Portable lamps (at least in the US) are generally designed without a ground wire. The bodies of the lamps, even if metal, are designed not to be likely to be prone to a short to the hot lead. The standard lamp cord is therefore two wire (hot and neutral). Most modern lamps are polarized, meaning the cord/plug is designed to ensure that the hot lead is attached to the hot side of the outlet.
Sconces and other lamps that are intended for fixed mountings on electrical boxes have a hot lead, a neutral and a ground. The ground is the safety measure in case of a short.
When you convert a fixture intended for use with a ground wire to a plug-in setup, you need a grounded cord to preserve the safety factor. The simplest way may be to buy a grounded extension cord, cut off the socket end and splice the cord with the plug (male) end into your fixture.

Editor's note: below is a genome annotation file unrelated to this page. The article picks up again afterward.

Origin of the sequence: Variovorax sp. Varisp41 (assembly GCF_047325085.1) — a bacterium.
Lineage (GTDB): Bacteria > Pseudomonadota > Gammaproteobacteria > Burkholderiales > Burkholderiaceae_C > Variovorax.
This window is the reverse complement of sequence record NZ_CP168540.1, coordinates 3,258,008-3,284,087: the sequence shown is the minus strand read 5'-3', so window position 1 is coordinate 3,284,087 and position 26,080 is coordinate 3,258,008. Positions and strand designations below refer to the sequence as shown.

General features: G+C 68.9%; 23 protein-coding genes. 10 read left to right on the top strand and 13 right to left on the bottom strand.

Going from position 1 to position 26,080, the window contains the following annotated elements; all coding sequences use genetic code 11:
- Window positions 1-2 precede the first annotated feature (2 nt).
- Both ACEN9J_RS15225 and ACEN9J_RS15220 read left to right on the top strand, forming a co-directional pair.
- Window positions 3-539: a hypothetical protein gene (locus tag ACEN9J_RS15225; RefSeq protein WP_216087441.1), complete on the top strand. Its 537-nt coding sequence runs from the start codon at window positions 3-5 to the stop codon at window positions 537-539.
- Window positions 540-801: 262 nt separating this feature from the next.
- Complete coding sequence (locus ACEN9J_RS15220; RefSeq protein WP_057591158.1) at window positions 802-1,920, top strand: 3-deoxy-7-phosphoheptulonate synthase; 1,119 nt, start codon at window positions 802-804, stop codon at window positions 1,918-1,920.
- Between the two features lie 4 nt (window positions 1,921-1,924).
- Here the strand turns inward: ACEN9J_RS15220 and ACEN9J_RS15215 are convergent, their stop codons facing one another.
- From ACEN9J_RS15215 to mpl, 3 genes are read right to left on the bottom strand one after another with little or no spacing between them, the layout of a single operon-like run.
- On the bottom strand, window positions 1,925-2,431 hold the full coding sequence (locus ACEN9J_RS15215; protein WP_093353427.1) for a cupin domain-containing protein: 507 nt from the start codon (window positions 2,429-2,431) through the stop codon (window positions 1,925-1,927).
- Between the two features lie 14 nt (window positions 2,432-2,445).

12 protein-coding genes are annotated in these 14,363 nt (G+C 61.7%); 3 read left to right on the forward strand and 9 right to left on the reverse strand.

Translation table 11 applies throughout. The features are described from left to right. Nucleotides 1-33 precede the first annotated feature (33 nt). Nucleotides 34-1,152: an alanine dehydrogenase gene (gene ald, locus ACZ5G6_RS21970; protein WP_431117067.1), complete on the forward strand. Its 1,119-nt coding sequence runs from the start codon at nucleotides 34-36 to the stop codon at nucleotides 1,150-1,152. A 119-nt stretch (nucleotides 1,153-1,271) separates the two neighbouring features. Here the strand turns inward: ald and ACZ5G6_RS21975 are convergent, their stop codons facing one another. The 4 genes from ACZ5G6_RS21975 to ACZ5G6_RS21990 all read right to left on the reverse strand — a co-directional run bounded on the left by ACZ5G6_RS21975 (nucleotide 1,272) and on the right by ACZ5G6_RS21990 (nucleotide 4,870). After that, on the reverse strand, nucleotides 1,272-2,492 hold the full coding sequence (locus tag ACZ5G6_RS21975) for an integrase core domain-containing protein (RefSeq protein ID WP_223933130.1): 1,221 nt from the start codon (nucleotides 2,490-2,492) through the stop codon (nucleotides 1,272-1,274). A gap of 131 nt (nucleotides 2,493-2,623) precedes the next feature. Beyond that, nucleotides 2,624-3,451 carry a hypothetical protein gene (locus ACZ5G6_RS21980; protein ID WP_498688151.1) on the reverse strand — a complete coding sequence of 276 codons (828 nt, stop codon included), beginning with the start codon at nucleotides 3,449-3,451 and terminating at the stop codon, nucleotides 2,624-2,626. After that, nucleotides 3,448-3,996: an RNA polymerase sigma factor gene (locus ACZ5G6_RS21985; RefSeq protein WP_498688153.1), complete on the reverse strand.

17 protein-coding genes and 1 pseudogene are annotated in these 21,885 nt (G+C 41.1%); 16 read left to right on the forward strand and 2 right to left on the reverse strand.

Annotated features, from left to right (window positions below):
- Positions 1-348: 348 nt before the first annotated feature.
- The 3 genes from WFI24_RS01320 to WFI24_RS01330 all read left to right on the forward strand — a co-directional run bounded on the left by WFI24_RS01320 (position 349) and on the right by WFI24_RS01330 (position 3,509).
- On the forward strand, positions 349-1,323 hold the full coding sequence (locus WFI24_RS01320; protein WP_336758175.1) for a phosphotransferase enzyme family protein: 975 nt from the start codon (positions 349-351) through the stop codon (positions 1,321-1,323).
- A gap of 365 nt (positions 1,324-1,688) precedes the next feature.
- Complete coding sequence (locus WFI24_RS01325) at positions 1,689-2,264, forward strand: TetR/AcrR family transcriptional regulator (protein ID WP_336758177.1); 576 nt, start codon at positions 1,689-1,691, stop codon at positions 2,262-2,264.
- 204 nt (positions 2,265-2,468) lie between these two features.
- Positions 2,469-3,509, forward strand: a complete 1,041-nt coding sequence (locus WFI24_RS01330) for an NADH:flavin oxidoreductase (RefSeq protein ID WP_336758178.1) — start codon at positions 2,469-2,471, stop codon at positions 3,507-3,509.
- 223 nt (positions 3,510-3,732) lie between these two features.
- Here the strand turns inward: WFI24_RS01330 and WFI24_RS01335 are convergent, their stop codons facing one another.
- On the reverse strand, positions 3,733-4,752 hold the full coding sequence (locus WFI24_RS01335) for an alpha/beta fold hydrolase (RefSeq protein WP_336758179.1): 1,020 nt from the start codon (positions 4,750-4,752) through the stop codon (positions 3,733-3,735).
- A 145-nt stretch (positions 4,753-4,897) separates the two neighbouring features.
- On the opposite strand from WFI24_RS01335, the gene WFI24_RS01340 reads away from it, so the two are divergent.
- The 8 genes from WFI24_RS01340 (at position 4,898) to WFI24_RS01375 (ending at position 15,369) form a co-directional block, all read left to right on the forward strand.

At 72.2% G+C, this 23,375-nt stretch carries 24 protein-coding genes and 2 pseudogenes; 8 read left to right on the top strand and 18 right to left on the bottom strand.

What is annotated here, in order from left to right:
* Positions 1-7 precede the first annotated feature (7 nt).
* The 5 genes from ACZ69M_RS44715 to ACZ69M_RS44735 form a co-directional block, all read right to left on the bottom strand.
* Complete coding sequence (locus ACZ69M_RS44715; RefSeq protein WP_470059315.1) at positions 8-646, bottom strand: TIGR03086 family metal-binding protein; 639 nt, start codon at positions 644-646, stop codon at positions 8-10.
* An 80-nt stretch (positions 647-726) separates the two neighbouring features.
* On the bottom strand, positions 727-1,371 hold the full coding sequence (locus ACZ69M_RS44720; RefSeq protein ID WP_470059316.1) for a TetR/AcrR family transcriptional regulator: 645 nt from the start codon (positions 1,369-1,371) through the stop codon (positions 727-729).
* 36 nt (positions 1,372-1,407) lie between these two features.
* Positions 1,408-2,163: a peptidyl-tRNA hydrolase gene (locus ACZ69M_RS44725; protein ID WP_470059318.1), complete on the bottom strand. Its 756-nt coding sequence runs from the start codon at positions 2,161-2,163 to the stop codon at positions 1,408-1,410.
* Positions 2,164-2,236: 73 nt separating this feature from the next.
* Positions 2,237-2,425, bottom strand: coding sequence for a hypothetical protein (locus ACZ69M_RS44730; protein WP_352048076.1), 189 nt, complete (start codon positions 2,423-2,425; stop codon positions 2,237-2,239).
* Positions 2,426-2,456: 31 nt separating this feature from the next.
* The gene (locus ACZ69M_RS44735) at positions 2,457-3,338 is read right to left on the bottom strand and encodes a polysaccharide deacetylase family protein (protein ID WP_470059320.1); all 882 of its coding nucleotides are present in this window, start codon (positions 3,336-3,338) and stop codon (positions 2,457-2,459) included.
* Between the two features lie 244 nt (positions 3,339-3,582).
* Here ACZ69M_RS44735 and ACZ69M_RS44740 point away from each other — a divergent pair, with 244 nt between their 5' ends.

Attach the hot lead to the black wire of the fixture, the neutral to the white (the neutral wire is attached to the larger blade of the plug and the casing is sometimes ridged), and the ground to the green (or bare).
You can then run the cord under a cord cover to a conventional grounded outlet.
P.S. Be sure to use a bushing or something similar to prevent any cord/cable from being pulled through and cut or frayed by metal edges at the point where it exits the fixture or metal cable cover.
This whole discussion assumes that you are installing this permanently (a wall fixture is not well protected at the back from damage or short) and on an interior wall. Exterior fixtures are specifically designed to attach in an exact way to exterior boxes to ensure that they are water resistant. Any compromise of that attachment mechanism may lead to leakage, shorts and danger of electrocution or fire.